Whether you're on the front nine or the full 18, your golf ball makes a difference. If you're at the range, you can always use cheap golf balls or used golf balls by the bucketful, but if you’re still managing to hook, upgrade your ball.
Titleist Pro V1 Golf Balls: What Are They Made of? When golfers choose their golf equipment, they are focused on results. They are impressed by cutting-edge technology only if it cuts a few strokes from their game. That's why so many of these sportsmen and women have chosen Titleist golf balls over the years. The company has never been satisfied with the status quo so they continually develop new technology to improve their products, even those that are already popular.
If you are looking to buy a gift for a golfer that just might make an improvement in his or her game, I recommend the TaylorMade TP5 and TP5x ball. TaylorMade introduced both balls to the market in 2017, essentially to compete with the Titleist Pro V1 and Pro V1x, and the manufacturer had instant success with both if you take into account the men’s PGA Tour and the current world rankings.
Image Credit: GolfWeek Titleist, the name says it all. Whether it’s a pro or recreational golfer, the likelihood the golf ball that is being played is a Titleist Pro V1 or Pro V1x. Both are considered unparalleled in terms of providing unmatched quality and consistency, and one or the other are the go-to balls of premier players such as Jordan Spieth, Rory McIlroy Kevin Kisner, Billy Horschel , So-Yeon Ryu, Cristie Kerr and John Daly, to name a few.
Since this is Earth Week 2017, let’s talk about why you should think about using recycled golf balls. Before buying that brand-new box of Titleist Pro V1’s with the price tag reading $47.99, consider these environmental and economic reasons for buying used. Recycled Golf Balls Are Half The Price As New $47.99 for a new dozen of Titleist Pro V1 golf balls or $23.99? Let’s do the math. $23.99 is 50% off $47.99, which means you can get twice the amount of recycled golf balls for the same price as new. Just think of what you could do with all the money you save! Image Credit: MemeSuper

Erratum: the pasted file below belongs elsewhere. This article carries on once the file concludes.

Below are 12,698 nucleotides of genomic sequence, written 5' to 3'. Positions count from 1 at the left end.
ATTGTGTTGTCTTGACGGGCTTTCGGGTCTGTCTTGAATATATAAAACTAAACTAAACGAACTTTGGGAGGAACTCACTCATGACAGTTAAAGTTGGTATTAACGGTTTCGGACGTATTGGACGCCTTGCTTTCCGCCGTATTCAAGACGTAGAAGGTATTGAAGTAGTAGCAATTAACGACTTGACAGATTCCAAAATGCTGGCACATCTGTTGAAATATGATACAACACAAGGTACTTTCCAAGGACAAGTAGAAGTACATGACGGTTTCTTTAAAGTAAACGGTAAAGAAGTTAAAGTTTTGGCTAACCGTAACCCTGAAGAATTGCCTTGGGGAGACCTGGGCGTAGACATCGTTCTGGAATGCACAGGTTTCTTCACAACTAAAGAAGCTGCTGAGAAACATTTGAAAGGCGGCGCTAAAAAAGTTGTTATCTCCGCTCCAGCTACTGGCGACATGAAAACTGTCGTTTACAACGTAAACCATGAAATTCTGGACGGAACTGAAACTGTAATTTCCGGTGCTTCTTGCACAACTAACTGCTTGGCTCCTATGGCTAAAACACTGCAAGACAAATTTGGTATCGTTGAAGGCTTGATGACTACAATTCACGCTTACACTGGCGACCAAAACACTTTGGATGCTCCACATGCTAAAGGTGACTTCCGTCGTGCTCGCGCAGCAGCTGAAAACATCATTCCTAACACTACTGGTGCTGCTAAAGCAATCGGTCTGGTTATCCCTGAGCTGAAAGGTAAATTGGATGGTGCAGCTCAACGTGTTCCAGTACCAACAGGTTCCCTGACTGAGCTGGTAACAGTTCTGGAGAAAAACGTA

One of the most common questions we get here at LostGolfBalls.com is about the difference between a recycled golf ball and one that’s been refinished. This week we seek to answer that question by examining the process both types of balls go through before they travel from our warehouse to your golf bag.
I bet you did not know that illegal golf balls, or non-conforming golf balls were even a thing. The good news is, the good folks at LostGolfBalls and PG Professional Golf have teamed up to design the world's best illegal golf ball. The best illegal golf balls are the ones that get the most distance and also play well around the greens. Many illegal golf balls over the years have made big claims about the distance achieved, but have never really addressed the lack of playability, especially around the greens. One critic said, "You will get some great distance off the tee, yet you will have less feel and playability around the green. Illegal golf balls don't let you develop your game."
Perhaps you have seen that odd miniature soccer ball rolling across your golf course. Well, that golf ball isn’t sporting that pattern as some sort of gimmick to appeal to soccer-mad golfers. Its name is Truvis, and it is helping players around the world improve their game and lower their handicaps. But don’t be mistaken, this isn’t just an aid for your average Joe. With 16 Pro Tour wins already, the Truvis pattern is making its impact among the professional ranks as well. In fact, Truvis patterned golf balls have become the favorite of eight-time major champion Tom Watson.
Over recent years, technology used in manufacturing golf balls has witnessed massive leaps forward. The days of liquid-core balls that would lose compression and distance after exposure to heat or water are far in the past. The modern solid-core ball offers consistency, longevity and durability that far exceeds the golf ball of yesteryear. This has opened a market for recycled balls.